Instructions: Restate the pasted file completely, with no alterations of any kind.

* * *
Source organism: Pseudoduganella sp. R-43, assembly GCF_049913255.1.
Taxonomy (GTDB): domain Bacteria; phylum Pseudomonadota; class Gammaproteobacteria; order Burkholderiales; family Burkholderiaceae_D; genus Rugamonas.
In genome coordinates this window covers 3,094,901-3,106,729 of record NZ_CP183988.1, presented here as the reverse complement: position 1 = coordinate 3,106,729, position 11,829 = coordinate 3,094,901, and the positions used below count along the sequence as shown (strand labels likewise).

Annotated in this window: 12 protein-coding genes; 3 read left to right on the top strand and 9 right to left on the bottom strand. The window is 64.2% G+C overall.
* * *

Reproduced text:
Source organism: Pseudoduganella sp. R-43, assembly GCF_049913255.1.
Taxonomy (GTDB): domain Bacteria; phylum Pseudomonadota; class Gammaproteobacteria; order Burkholderiales; family Burkholderiaceae_D; genus Rugamonas.
In genome coordinates this window covers 3,094,901-3,106,729 of record NZ_CP183988.1, presented here as the reverse complement: position 1 = coordinate 3,106,729, position 11,829 = coordinate 3,094,901, and the positions used below count along the sequence as shown (strand labels likewise).

Annotated in this window: 12 protein-coding genes; 3 read left to right on the top strand and 9 right to left on the bottom strand. The window is 64.2% G+C overall.